WIFI multi-hop mesh with Mesh Connex technology

    When building wireless networks, it is often not possible to provide a wired connection for a specific access point, and you need to configure a point-to-point wireless bridge (WDS), this technology is well studied and implemented by the majority of existing offers on the market. It is more difficult to solve the problem of building a multi-hop wifi mesh network. To facilitate this task, the entire ExtremeWireless Wing line of equipment supports Mesh Connex technology.
    The basis of Mesh Connex is the IEEE802.11s, RFC 3561 standard , as well as Extreme Networks' own designs.

    With Mesh Connex, you can successfully configure multi-hop mesh, both in static and dynamic configuration.

    - Multi-hop static Mesh Connex - infrastructure mode, can be used when building objects such as sea or airports, leisure parks, careers;
    - Multi-hop Mobile Mesh Connex - dynamic mesh, when access points are installed on moving objects (buses, cars, dump trucks ...)
    Also, both modes can be used simultaneously within the same mesh network.

    Access Points can operate as the following mesh elements:

    • MPR (Mesh Point Root) - AP with wired network access
    • MP (Mesh Point) - Fixed AP without wired network access
    • VMM (Vehicle Mobile Mounted) - AP installed on a moving object

    At the same time there are no restrictions on the number of root access points in the network; different priority levels can be assigned to different MPRs. Using the Backhaul Detection feature, the MPR checks if there is access to the wired network and redirects traffic to another root if there is any problem with the wired port. To monitor critical resources, you can configure them to check using ARP or ICMP requests, in this case, even if the wired backhaul on MPR is raised, traffic will be redirected through another MPR.

    The main difference between Mesh Connex and other technologies used to build multi-hop mesh networks is the routing protocol that calculates the optimal route between mesh nodes. Routing protocols in wireless mesh networks can be proactive or reactive.

    • Proactive - constantly updating the complete routing table, which, even with a medium-sized network, increases the service “overhead” traffic, while taking time and resources for complete convergence
    • Reactive - protocols slowly respond to changes in the network, storing routes only to neighbors, but at the same time have a higher delay when searching for a route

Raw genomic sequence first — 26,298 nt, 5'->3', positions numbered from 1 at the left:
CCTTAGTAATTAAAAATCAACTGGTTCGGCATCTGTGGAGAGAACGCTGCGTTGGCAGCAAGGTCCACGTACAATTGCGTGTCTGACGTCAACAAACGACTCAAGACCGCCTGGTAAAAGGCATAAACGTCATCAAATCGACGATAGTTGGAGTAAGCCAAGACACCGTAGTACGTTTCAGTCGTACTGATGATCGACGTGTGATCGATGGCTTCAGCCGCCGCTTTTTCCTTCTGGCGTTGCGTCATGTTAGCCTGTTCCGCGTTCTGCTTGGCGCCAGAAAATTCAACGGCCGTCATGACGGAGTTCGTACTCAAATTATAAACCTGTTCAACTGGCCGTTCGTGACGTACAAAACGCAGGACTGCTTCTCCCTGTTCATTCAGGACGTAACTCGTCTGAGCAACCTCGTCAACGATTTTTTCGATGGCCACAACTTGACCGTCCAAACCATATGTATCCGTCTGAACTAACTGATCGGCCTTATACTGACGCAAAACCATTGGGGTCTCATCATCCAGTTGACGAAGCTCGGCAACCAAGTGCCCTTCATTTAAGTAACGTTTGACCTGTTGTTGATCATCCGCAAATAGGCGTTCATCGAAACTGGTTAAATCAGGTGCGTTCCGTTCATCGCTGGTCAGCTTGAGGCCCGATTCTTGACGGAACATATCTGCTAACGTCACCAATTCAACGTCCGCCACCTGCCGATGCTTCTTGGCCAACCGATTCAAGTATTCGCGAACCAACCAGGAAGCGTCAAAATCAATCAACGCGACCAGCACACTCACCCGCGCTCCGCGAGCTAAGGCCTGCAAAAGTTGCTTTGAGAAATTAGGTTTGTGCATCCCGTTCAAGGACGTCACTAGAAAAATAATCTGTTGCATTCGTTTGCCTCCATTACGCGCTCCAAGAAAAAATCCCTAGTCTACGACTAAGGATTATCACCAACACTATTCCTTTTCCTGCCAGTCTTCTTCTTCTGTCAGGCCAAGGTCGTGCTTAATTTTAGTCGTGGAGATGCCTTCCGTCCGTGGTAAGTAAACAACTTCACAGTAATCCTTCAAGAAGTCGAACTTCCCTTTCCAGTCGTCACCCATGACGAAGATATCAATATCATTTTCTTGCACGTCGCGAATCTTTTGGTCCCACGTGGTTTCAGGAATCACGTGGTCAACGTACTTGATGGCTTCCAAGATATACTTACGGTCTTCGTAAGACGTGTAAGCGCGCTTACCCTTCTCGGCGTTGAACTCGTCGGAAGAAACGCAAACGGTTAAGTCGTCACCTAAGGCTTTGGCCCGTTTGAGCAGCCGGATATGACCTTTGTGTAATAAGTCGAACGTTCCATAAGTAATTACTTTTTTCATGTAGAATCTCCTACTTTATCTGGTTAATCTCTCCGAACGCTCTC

Mesh Connex uses both of these approaches at the same time, in a hybrid mode. Initially, route information is collected reactively in on-demand mode, when each MP studies the route only to MPR, and then, as the network functions, the traffic delivery is optimized using proactive mode.

    In a wireless multi-hop mesh network, it often happens that even if a neighbor has a better SNR in general, the route to the root point will have worse characteristics through it, so Mesh Connex calculates routes based on the following data:

    - Link Quality - how well beacons are heard neighbor (i.e., initially the value of “predicted” and then measured in the packet exchange process)
    - Link Metric - a number from 0 -65,535, measured on the basis of LQ + RSSI + average Data Rate
    - Path Metric - the sum of Link Metrics to MPR.

    Configuring MeshConnex is quite simple in both CLI and GUI.

    Example statistics:

    Other important advantages of MeshConnex are:

    • High scalability (the number of points can be from 2 to 1000)
    • Low latency “per-hop” - 2.2 ms
    • Network may or may not have a wired “backhaul”
    • Mesh nodes can be mobile (all or some)
    • Mobile nodes can move at speeds up to 140 km / h (with “handoff” ~ 200 ms)
    • Fast convergence
    • Ability of the network to heal itself in case of accidents
    • Multicast support over mesh network

    If you need to build a wireless network with mesh elements for parking lots, industrial zones, open-space festival zones, mines, quarries, air and sea ports, we recommend using Mesh Connex for railway transport. Today, dozens of similar projects have been successfully implemented on the territory of Russia and neighboring countries.

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